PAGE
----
married, but a week ago his sweet
heart married Davis. The shooting
occurred in the presence of Mrs. Davis'
husband and her mother. Clements
called her outside tile house and after
a short conversation tired the fatal
Accrued of Infanticide.
Mary vnd Both Putnam, unmarried
daughters of Ebon Putnam, a fnrraer
living just across the line in Illinois
from Vincenlns, ind., were arrested
charged with the mnrder of twin ba
bies, born to Mary Putnam December
','1. The babes disappeared Christmas
day and the authorities searched the
premises and found the little bodies
burled iu a pasteboard box In the or
chard. Die of Heir-lnlllcted Injiirle.
David B. Nutting of Sioux City, la.,
who cut his throat and stabbed him
self and set fire to his bed at the Par
ker hotel In Minneapolis, Minn., died
at the city hospital. Despondency is
supposed to havo been the reason for
the act. Alxjut four months ago ho
came from Sioux City. He is survived
by a daughter of fourteen, who lives
with relatives at Woodvllle, N. II.
Ild laved to he Train Ittitiuer.
(lus Hodges and D. Keppler, two Clif
ton, Ariz., otlicers, arrested a man at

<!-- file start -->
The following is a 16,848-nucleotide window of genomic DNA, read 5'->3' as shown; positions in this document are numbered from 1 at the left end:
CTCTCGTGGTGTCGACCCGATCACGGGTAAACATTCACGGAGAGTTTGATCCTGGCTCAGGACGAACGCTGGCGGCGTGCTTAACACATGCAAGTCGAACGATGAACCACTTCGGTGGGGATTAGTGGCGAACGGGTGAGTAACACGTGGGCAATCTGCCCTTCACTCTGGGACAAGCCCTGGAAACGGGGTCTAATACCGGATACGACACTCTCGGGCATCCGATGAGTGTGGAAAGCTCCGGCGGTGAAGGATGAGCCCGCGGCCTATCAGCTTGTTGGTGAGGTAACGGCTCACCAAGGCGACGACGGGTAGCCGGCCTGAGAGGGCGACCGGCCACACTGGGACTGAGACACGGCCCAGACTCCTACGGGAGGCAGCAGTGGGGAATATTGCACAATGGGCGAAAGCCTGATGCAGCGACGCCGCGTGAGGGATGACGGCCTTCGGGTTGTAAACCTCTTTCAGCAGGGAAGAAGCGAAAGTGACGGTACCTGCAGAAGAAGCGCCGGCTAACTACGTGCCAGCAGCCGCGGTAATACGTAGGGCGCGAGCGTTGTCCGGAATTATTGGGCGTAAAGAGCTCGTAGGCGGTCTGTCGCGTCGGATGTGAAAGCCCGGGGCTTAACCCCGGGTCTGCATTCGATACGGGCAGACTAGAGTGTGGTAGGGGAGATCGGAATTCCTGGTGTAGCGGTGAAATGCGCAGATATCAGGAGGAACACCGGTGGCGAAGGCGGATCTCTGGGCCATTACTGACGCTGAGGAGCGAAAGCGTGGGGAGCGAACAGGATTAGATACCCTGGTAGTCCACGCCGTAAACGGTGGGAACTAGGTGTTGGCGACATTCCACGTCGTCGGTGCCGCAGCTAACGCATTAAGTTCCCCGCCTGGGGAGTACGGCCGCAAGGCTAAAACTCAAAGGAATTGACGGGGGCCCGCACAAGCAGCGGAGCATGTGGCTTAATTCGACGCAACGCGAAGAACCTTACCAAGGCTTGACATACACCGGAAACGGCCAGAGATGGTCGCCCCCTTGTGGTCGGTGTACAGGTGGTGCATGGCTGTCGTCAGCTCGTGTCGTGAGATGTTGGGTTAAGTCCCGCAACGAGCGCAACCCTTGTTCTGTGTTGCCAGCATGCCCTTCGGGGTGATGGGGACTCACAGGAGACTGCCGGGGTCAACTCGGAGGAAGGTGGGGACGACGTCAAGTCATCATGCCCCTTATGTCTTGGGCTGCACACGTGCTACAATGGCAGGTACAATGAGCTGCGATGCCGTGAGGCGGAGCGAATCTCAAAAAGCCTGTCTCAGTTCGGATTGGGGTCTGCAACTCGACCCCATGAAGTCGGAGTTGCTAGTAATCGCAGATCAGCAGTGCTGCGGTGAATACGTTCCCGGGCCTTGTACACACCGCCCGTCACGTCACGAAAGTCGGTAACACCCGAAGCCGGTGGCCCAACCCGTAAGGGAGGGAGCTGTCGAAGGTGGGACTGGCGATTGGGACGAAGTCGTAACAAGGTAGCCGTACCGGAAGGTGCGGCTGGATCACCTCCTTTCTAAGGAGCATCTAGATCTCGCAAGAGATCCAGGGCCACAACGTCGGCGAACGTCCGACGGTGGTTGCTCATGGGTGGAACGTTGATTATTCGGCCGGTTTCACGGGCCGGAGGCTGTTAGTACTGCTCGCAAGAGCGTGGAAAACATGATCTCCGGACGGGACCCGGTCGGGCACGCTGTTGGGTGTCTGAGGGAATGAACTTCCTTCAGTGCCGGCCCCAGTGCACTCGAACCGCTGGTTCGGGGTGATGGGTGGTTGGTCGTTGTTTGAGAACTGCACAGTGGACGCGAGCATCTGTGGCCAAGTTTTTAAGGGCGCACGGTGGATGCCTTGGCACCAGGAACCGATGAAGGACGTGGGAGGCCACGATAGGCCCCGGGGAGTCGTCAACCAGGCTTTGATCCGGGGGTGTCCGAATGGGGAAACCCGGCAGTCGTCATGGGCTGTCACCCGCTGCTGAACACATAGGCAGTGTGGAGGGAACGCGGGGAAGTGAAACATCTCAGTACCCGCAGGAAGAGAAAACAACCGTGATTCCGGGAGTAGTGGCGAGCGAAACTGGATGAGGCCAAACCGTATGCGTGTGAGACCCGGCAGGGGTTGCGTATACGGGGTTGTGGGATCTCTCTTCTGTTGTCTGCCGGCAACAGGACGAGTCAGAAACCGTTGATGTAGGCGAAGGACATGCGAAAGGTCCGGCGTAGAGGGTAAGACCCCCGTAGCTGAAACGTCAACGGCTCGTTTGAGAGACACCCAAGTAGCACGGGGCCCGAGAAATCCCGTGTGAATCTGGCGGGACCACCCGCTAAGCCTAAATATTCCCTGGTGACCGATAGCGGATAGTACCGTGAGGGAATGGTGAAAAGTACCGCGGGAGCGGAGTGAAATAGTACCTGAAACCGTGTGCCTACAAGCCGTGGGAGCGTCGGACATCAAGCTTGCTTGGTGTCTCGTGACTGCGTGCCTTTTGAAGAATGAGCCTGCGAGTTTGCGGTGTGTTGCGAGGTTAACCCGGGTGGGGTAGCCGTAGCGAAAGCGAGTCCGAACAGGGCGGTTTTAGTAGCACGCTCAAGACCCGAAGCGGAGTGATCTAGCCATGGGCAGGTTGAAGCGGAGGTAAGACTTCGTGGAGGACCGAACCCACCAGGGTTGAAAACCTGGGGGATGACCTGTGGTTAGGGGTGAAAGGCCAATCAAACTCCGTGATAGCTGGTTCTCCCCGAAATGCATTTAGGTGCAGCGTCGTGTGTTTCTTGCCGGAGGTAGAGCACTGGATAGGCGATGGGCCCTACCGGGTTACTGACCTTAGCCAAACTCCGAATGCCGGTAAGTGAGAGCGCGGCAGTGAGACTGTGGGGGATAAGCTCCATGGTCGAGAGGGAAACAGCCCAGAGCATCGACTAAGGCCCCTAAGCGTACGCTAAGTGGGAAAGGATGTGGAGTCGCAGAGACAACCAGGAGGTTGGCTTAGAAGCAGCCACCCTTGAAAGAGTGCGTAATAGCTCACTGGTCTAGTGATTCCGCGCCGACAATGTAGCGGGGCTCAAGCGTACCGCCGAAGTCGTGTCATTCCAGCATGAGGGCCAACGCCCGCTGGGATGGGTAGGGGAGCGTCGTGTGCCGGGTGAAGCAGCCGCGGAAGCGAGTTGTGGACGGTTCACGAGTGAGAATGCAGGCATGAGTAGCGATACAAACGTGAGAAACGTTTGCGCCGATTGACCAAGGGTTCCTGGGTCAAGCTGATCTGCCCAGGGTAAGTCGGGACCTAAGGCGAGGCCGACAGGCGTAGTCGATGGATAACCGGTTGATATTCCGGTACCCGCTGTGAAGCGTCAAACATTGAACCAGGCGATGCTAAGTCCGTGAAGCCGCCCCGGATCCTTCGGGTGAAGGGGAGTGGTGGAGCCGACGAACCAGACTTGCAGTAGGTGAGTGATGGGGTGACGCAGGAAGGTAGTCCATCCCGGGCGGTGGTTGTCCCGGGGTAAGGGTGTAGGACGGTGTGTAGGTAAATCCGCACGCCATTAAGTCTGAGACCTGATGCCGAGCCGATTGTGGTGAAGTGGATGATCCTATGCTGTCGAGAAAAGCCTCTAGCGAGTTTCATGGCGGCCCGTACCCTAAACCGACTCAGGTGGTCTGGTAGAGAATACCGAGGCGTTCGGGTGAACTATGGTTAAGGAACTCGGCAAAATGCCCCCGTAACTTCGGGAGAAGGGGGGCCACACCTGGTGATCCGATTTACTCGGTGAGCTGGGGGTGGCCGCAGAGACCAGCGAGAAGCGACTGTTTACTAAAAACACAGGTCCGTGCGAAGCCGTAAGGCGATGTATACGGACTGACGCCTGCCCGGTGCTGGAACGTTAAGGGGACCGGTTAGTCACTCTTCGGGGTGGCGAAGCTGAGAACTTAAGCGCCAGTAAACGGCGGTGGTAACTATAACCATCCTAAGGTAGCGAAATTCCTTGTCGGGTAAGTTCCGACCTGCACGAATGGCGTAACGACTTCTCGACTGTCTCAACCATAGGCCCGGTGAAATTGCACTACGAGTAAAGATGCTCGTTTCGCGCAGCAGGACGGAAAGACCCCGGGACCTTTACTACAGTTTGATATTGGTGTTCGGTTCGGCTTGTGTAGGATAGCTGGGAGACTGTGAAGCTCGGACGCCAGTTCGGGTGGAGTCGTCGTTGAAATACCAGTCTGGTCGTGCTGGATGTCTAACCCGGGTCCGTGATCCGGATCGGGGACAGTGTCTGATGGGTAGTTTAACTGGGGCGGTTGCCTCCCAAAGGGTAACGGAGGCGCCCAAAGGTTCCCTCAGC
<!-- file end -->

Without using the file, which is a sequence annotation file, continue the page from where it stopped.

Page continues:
Morencl who Is believed to bo Harvey
Logan, the alleged Montana train rob
ber. The prisoner was taken to Solo
mouville jail. San Francisco otlicers
have been asked to come to Arizona
and identify the prisoner.
Died of ApopliMy.
A. W. Wilkinson of Grand Rapids,
Mich., the musical director of a bur
lesquh company, died of apoplexy at a
hospital In that city.
SUNDAY IN OLD VIRGINIA.
The Day Mm Observed n 'Strictly as In
Thero Is tin Idea prevalent that the
ptrlct observance of the Sabbath was
almost wholly confined to tho North.
Nothing could be moro erroneous.
"Tho Blue Uws" of Connecticut, sur
viving ns a proverb for hardness, have
Impressed the popular mind nnd fixed
an Idea which was, however, not ab
solutely accurate. As sevcro as those
enactments wore, they wcro scarcely
more rigorous, whenever tho observ
ance of Sunday wns concerned, than
thoso under which the colony of Vir
ginia was established and developed.
Attendance on divine servico was ns
strictly enforced, and abstinence from
all secular employment ns rigidly en
joined. It was a church-going time.
Hcllglon engrossed ino energies of tho
people. Participation In worship wns